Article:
Today we’d like to introduce you to Eduardo Gómez.
Eduardo, let’s start with your story. We’d love to hear how you got started and how the journey has been so far.
Like many artists, I began drawing at a very early age and was always encouraged to do so. Drawing was always fun and something that came natural to me so I pursued it early on. I drew at home, school, and spent many summer hours at the Homeland Cultural Center in Long Beach; a local community arts center that provides traditional art resources to inner-city kids. Homeland was a community safe haven for me and many kids alike. It provided us with unlimited art materials, a creative workspace, and most importantly, it kept us off the streets.
I continued drawing throughout my formative years and decided to pursue a career in the arts as an illustrator after high school. I attended Long Beach City College and eventually transferred to Cal State Long Beach; where I shifted my focus from illustration to Art Education, to Drawing and Painting, and in the end, received my Bachelor of Fine Arts degree in 2007 and my Master of Fine Arts degree from the California College of the Arts in San Francisco in 2010.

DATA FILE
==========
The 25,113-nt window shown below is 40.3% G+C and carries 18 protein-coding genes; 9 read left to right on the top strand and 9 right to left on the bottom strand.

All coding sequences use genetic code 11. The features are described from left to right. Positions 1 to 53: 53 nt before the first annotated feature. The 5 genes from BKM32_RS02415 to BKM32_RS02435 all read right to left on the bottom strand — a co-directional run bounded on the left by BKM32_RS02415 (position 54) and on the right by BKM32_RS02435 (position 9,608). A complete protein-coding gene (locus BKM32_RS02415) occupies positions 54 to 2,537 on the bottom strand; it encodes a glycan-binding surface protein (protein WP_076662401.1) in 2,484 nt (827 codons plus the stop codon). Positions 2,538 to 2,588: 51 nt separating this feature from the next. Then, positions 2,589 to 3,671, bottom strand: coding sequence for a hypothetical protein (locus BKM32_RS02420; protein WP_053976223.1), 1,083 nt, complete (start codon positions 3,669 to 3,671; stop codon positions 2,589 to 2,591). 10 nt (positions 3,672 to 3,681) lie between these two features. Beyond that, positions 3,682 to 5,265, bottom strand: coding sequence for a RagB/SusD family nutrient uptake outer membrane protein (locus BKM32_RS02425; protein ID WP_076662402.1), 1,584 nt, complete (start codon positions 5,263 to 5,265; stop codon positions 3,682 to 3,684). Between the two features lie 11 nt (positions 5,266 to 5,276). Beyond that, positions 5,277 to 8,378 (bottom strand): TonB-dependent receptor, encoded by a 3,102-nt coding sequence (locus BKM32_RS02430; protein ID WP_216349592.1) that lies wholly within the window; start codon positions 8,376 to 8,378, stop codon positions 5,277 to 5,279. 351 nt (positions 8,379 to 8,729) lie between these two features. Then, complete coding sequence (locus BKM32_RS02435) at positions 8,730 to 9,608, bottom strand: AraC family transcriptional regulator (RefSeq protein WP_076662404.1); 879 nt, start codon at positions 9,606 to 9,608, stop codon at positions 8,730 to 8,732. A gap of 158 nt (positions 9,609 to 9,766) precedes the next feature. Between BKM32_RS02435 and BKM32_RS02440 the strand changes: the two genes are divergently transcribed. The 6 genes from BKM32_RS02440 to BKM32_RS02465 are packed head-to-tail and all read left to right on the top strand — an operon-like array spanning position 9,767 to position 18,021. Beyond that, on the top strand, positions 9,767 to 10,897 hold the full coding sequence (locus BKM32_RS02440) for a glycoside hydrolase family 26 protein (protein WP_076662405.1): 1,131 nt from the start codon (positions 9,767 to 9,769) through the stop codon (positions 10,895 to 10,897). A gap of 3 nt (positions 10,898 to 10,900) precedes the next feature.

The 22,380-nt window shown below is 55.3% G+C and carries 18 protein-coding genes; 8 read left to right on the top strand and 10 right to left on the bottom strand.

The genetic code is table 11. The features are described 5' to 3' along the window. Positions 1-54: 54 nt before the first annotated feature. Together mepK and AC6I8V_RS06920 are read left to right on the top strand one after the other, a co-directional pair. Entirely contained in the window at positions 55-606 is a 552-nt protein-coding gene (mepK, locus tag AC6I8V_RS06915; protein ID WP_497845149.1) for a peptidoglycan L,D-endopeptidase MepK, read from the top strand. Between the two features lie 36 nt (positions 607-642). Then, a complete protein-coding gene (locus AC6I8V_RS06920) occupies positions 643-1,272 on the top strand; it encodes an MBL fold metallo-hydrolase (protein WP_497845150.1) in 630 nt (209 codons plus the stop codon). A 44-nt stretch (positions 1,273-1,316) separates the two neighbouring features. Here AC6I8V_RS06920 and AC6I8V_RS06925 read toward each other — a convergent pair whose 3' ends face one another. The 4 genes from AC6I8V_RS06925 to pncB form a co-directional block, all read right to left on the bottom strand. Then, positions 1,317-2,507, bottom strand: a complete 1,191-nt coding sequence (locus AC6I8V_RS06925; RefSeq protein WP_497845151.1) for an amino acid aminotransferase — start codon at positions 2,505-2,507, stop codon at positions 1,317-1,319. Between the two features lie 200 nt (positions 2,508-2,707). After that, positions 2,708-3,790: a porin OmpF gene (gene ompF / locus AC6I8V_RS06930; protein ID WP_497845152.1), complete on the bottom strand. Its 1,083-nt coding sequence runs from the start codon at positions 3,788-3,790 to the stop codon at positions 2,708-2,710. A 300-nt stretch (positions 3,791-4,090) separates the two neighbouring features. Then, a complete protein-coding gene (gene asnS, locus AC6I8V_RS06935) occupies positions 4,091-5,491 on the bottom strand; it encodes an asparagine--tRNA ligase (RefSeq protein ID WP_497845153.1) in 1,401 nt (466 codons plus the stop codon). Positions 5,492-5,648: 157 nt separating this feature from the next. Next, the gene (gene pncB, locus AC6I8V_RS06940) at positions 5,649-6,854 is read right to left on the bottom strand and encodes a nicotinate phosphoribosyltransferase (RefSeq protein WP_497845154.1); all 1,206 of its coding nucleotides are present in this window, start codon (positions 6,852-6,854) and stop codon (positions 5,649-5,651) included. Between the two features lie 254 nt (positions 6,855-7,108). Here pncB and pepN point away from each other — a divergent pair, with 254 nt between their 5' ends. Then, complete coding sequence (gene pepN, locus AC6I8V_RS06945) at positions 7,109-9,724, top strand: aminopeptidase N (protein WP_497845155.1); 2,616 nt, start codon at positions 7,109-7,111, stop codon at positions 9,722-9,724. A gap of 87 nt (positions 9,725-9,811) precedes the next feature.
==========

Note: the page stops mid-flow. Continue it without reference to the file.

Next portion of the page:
We’re always bombarded by how great it is to pursue your passion, etc – but we’ve spoken with enough people to know that it’s not always easy. Overall, would you say things have been easy for you?
Pursuing a career as an artist has definitely had its challenges. I think most artists would agree. Attending graduate school, in particular, was challenging for me on many levels. As a first-generation Mexican American, moving away to college was a big deal where I came from and there were many pressures and sacrifices that came along the way. However, my time at CCA was well spent on a creative level. It allowed me to experiment and push my own ideas alongside a community of other artists on a daily basis.
Please tell us more about your art.
I consider myself a multidisciplinary artist with a focus on drawing and painting. I have been in multiple group exhibitions over the years and have had solo shows in both Los Angeles and San Francisco. My work has also been published by ESPN and was recently commissioned some freelance work that was included in the Stüssy Spring ‘20 collection.
Currently, I am working on a series of ambidextrous drawings titled “A Dodger A Day”. This particular body of work was inspired by the current COVID-19 pandemic and its effect on sports, society, and the world. The series will total of 119 works over a four months span that parallels the postponement of the Los Angeles Dodgers 2020 season opener.
What were you like growing up?
I was a pretty outgoing kid and for the most part always did well in school. I grew up fascinated with music, sports, television/movies along with Art. I often drew my favorite cartoon characters directly from the television set and loved going through the garage and using my father’s tools to build my own makeshift toys and musical instruments.
- Website: eduardogomezart.com
- Email: email@example.com
- Instagram: @eduardogomezart
- Twitter: @eduardogomez_12
Island Shirt image courtesy of Stüssy, Portrait by Hhvvnnddss